Not just awareness programmes, various corporates too are also coming forward to reach out to differently-abled people. For example -- EuroAble, India's first  domestic call centre, manned and operated entirely by people with special needs was started by Eureka Forbes in association with National Society for Equal Opportunities for the Handicapped (NASEOH) in Chembur in April, 2011. "It has been six months now and my life has radically changed. I feel more accepted by society," said Ambar Ramdive (33), who is part of a 70-member team (61 men and 9 women) at EuroAble. Armed with a newfound confidence, Ambar looks forward to go to work everyday. Ambar, who earlier used to work for a publishing house, has cerebral palsy and his right side is paralysed. "Ambar wouldn't get a job because of his disability," said Jyotsna Ramdive, Ambar's mother. But, in April Ambar landed a job as a call centre employee at EuroAble.

Savita Rupesh Ahire (25), who was affected by polio, too has a similar story. Without a job, things became difficult for Savita. Her husband too is disabled. "I had applied for jobs but, was rejected everywhere. But this time I got lucky," she said.

When asked about her salary, she said, "I am getting a salary of Rs 7,000, which is more than enough for me." Seema Vyas, who was also affected by polio, says that she wants to continue working here for the rest of her life. "The very first question that came to my mind, when I entered this office was, how come people like us are here but now I have the answer, there is a right place for everybody and this is our place," said Vyas.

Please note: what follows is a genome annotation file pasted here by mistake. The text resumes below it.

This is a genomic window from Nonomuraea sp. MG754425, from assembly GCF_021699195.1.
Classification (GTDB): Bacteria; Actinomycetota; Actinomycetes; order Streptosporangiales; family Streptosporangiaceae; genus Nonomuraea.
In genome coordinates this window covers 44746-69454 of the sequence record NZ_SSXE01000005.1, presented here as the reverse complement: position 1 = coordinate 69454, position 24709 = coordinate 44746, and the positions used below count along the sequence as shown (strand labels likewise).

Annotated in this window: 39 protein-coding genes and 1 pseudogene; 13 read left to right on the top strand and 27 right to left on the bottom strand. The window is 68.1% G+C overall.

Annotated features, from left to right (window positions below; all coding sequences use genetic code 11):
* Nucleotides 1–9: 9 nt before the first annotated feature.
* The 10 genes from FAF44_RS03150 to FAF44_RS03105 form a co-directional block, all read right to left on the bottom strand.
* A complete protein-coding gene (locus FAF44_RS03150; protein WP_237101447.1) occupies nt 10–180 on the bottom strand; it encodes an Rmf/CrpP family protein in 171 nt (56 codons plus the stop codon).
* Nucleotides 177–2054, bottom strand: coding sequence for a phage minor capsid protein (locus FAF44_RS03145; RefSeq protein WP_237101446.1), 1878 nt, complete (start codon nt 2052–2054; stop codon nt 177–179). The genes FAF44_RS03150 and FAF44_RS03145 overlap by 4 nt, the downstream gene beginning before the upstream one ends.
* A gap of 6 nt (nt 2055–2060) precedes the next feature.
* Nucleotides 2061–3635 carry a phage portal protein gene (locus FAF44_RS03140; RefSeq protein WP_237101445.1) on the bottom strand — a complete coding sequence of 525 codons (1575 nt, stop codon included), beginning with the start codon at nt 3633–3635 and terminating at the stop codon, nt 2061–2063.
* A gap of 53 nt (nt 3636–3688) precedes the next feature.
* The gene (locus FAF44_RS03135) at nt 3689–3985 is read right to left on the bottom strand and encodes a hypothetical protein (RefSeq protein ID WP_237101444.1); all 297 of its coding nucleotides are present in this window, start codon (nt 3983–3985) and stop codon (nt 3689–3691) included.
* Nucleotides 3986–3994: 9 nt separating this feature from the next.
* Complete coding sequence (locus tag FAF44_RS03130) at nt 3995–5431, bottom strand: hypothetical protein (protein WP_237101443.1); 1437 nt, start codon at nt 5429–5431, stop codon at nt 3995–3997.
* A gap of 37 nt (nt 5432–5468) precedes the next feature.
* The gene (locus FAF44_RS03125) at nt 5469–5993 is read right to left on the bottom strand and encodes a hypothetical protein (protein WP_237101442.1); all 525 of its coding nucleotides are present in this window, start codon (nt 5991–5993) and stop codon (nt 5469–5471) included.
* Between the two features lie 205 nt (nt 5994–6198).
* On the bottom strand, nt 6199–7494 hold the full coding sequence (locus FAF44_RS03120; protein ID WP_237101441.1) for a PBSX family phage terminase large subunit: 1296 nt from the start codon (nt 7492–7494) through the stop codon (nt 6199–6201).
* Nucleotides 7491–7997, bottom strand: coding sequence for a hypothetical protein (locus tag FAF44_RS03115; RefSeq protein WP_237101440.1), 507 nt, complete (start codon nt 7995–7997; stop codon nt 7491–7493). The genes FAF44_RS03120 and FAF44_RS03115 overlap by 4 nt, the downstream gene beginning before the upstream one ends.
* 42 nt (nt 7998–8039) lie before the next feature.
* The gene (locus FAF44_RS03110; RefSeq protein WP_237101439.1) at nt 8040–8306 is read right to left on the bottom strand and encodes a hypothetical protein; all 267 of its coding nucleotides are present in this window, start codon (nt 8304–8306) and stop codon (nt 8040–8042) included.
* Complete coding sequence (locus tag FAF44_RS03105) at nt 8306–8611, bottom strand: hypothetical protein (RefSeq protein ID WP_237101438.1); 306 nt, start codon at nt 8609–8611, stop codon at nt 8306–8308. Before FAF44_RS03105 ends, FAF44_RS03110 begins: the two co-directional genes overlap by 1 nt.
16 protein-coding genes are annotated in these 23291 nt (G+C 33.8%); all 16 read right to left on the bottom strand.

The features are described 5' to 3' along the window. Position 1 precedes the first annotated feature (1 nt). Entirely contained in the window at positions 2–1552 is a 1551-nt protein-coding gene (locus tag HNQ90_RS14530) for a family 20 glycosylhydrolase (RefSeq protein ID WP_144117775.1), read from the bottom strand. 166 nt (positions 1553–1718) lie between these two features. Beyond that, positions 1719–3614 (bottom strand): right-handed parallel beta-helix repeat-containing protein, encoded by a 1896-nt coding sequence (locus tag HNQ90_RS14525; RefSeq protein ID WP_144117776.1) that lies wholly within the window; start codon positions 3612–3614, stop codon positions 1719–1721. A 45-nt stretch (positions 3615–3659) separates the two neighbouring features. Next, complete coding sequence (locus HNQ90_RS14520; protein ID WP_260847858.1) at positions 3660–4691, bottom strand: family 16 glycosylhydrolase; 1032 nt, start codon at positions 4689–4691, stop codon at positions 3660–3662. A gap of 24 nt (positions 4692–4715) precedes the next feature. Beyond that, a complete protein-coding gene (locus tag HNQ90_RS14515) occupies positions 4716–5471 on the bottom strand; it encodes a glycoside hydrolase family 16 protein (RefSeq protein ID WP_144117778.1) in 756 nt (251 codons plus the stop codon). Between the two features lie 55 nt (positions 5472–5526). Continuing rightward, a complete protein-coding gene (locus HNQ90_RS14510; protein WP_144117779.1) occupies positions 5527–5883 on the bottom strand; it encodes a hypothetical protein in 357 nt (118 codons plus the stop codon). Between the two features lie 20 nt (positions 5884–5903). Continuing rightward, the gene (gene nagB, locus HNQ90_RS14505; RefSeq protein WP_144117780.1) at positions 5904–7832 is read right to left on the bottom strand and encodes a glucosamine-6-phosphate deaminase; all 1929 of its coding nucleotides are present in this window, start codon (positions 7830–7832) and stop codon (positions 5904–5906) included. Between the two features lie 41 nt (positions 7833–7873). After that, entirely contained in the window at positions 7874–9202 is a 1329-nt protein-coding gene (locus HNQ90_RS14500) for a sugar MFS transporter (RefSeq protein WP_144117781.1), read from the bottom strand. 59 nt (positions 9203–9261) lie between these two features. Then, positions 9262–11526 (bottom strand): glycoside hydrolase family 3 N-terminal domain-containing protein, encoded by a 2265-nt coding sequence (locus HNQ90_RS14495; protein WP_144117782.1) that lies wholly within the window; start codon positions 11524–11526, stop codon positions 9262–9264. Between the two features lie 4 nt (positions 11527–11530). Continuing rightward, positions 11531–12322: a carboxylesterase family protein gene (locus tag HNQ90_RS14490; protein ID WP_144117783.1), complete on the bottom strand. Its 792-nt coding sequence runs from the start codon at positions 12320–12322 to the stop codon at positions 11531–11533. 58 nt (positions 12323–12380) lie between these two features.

Many believe that, apart from being just a source of income; this job will also help them to hone their skills.

Explained Sadhna Jagdale(22), who was also affected by polio at a very young age, "I like to sing and paint.

Whenever I have some free time between my work I would try and improve on that. I will also get a chance to take part in a lot of competitions in the office itself."

"Within a period of six months, their whole demeanour has changed. The employees are now capable of handling any client. Infact, we would soon make them team leaders and entrust them with more responsibilities.
We are looking at 150 people to run this call centre," said Vinath Hegde, head, Customer Relation Management (CRM). "Such an initiative will help them realise their potential," said Hansa B Mehta, President, NASEOH.

Difference
Walls at the call centre are adorned with paintings and pictures of celebrities who overcame their challenges and excelled in their respective fields . Be it Hellen Keller or Rick Allen, the pictures have been put to remind employees of the tremendous power that lies within them, said a trainer. Said Shapoor Mistry, Chairman, Eureka Forbes, "The walkways are wider so that people can move around in wheelchairs. This place is spacious and it can easily accommodate 200 people but we will keep it 140. "The employees work in three shifts and bus service has been provided for there convenience,"  for said Hegde.

Challenges